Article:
Political correctness. The avoidance, often considered as taken to extremes, of forms of expression or action that are perceived to exclude, marginalize, or insult groups of people who are socially disadvantaged or discriminated against.

Out of these things that the Proud Boys stand against, there is a contradiction. How can someone be against racism, but also against white guilt? White guilt seems to be an inherent quality within the white race, and to deny that fact seems to deny racial equality as well, not to deny racism. As well as these conflicting principles, political correctness doesn't seem to tie in with an opposition to racism, as many politically incorrect jokes are made through racist or sexist lenses. It is possible to value things that oppose each other, but valuing opposing ideals can create rifts within a group or movement.

Now, in the Proud Boys era, another group has risen - Patriot Prayer. Founded by Joey Gibson in 2016, Patriot Prayer was a group that was originally founded to bring right-winged, conservative folks together in places that they haven't always felt welcomed, like Portland and the Bay Area.

In a phone conversation with the head of Patriot Prayer himself, Gibson explained how he is less focused on the politics and more focused on religion. When asked about what his life is like as the leader of this group and what he does, Gibson said "I basically do a bunch of things, like now I lead prayer marches in Portland, I'll preach." Upon use of the word preach, the dictionary definition must surface. To preach is to deliver a sermon or religious address to an assembled group of people, typically in church. Gibson's prayer marches walk through downtown Portland, often times stopping at Pioneer Square and receiving backlash from their signs and messages. His preaching comes from the Bible, and a lot of the freedom that he wants to push for is religiously centered. People that don't agree with him tend to vocalize it in negative ways instead of asking to understand where he is coming from.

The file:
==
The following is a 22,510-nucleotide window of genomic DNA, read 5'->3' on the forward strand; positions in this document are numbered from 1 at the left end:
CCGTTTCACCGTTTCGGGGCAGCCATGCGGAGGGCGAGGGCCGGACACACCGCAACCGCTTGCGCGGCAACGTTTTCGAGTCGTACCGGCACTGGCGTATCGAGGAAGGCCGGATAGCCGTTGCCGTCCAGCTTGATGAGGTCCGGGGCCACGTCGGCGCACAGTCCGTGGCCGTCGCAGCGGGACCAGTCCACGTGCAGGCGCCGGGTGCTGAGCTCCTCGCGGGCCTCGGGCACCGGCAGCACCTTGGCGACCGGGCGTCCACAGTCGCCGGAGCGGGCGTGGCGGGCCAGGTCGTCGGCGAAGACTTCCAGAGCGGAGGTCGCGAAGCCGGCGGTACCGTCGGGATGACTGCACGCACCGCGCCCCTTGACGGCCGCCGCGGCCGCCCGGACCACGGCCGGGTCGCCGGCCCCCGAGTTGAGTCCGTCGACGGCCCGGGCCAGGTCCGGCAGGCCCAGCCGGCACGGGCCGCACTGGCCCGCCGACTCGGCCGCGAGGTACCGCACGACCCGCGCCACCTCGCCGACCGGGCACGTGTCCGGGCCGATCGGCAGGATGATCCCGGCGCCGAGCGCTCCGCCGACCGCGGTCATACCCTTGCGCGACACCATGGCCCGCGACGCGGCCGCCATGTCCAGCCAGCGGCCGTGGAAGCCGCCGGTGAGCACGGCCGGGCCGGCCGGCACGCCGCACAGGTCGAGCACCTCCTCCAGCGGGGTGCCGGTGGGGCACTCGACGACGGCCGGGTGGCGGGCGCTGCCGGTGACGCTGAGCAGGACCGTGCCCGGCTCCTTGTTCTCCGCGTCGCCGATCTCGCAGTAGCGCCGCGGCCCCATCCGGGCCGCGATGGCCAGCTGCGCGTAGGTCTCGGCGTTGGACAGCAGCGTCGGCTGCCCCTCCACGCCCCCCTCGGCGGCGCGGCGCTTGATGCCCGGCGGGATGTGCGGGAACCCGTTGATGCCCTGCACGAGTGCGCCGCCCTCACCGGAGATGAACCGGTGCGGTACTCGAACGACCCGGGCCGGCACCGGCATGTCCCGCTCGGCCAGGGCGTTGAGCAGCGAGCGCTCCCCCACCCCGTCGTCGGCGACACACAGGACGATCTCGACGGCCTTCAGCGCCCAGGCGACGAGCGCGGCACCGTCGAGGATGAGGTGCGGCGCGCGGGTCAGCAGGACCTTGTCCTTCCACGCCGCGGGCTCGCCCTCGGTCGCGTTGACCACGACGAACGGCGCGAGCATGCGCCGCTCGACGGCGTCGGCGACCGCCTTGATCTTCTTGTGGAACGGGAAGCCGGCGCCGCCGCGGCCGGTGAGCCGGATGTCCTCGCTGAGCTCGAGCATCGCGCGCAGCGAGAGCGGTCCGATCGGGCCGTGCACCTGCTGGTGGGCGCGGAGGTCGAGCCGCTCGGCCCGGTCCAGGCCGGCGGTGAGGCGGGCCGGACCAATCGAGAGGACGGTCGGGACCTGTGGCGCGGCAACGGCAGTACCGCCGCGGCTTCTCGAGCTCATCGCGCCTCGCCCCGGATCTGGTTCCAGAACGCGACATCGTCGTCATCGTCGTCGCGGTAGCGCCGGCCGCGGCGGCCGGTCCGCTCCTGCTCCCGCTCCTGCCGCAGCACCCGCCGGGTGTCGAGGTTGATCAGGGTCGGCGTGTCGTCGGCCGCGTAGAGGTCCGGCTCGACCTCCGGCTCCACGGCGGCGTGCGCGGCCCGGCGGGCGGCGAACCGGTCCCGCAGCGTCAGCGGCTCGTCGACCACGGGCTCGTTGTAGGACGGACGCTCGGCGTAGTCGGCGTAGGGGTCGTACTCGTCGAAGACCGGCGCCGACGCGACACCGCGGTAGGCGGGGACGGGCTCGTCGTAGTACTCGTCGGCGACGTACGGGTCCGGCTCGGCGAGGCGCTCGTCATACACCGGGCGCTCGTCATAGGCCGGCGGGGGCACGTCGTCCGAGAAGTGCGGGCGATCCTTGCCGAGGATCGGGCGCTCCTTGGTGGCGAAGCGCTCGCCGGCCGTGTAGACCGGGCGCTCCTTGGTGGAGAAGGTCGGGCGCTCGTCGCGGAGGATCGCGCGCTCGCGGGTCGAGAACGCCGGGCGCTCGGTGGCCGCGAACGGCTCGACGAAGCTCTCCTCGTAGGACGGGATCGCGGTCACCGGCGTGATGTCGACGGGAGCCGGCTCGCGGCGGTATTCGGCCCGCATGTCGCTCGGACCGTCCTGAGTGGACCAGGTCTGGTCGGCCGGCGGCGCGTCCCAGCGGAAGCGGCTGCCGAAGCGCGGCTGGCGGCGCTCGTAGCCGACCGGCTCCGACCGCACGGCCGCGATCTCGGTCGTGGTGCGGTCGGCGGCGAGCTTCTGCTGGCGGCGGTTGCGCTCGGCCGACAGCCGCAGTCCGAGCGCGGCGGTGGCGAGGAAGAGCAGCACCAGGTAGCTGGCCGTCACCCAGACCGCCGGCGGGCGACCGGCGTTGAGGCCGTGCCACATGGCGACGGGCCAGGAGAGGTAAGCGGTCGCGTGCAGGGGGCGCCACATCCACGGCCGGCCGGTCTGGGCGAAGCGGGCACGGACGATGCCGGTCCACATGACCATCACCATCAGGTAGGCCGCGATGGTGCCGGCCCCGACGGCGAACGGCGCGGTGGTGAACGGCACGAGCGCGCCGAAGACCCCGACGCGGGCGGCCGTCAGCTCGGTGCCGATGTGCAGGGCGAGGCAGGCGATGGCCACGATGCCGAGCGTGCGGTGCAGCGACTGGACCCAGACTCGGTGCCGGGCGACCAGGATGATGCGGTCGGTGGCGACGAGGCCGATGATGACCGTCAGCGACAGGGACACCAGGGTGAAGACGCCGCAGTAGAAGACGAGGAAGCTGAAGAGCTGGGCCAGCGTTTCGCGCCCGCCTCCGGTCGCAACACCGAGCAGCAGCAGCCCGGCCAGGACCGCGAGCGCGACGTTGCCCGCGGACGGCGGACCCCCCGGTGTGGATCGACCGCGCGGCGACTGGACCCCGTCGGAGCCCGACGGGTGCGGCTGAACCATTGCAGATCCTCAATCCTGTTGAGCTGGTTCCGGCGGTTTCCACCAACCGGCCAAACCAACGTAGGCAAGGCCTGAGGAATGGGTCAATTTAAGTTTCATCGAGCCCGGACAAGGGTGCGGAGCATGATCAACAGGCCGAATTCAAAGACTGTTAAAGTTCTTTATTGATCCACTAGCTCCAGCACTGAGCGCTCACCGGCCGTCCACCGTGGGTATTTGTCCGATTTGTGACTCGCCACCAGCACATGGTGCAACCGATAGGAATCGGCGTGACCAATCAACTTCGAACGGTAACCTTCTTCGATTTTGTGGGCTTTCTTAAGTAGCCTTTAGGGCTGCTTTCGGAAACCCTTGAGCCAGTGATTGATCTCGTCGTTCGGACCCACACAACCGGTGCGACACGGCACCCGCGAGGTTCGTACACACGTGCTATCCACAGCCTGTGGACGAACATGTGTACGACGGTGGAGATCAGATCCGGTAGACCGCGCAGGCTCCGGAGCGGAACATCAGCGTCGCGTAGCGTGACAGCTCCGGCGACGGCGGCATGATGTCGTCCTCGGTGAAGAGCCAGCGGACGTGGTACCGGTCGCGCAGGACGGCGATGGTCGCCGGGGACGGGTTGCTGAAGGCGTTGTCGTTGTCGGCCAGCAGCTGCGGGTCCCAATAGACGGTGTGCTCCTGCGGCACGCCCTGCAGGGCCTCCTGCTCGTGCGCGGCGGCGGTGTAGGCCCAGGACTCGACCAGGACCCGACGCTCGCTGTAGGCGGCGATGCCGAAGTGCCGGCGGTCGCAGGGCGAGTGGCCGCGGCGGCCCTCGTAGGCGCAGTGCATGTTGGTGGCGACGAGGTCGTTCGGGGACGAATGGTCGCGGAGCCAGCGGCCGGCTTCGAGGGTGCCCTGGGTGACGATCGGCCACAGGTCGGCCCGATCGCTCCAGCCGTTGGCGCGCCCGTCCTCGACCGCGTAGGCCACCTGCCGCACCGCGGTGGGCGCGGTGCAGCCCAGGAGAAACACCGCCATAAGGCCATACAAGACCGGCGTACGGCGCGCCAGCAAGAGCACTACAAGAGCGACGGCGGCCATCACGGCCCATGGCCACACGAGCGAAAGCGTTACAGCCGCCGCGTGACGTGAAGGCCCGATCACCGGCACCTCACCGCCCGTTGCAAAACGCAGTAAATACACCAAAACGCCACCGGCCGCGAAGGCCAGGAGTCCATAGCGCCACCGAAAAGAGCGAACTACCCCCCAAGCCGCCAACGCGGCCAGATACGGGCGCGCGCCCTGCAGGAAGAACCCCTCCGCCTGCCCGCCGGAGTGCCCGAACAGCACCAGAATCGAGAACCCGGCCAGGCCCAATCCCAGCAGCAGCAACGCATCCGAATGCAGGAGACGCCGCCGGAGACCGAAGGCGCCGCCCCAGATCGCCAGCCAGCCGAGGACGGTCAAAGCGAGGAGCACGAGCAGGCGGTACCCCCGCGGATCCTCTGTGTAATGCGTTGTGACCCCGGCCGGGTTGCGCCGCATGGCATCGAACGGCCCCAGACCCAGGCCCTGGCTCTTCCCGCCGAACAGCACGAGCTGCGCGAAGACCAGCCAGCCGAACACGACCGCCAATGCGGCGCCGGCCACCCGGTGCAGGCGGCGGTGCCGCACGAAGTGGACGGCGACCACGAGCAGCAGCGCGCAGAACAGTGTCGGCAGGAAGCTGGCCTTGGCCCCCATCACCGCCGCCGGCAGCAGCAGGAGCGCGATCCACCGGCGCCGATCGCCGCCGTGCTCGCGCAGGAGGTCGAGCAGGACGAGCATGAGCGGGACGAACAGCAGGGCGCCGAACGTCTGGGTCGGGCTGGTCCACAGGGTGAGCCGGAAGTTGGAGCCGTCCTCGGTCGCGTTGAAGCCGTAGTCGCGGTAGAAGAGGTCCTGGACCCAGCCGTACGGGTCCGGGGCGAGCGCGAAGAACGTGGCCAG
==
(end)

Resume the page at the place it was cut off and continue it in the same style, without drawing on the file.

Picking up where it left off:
Another way that Gibson preaches with Patriot Prayer is by "Going around to different counties and try to push freedom at a local level…" and through traveling to new locations, "We just got one city council member elected in Battleground." When asked about what he means by local freedom, Gibson explained that he and Patriot Prayer want to uncover "the things that no one else wants to look into." He stated that he is always willing to talk to people if they want to talk to him, because he believes that civil discourse should occur before any other means of communication.

Taken from the interview with Gibson, he explains his mission statement. "A lot of it in the beginning was about Trump and things on the higher government level, but now I'm focusing more on God, focusing on spiritual things." He presses the issue of freedom on every level and wants to challenge the mindset of who can have freedom or who can't, and in Gibson's words, "I try to push freedom a lot, because freedom isn't political. It's not left or right, it's in the middle. Freedom is for everybody." 

With an air of freedom and being thankful, the mentality and actions of Patriot Prayer combat the seemingly more direct and violent motions of the Proud Boys. Both groups stemmed from the same love of traditional American values, which is why they're considered to be the same force of alt-right power, but the differences of ethical and moral character set the Proud Boys and Patriot Prayer apart.

 

About the Author

saracblodgett's picture

I am a two sport varsity athlete, member and choreographer of Vivace, Lincoln's student run a cappella group, and I love to paint and write poetry. Class of 2020. Undercover cowgirl.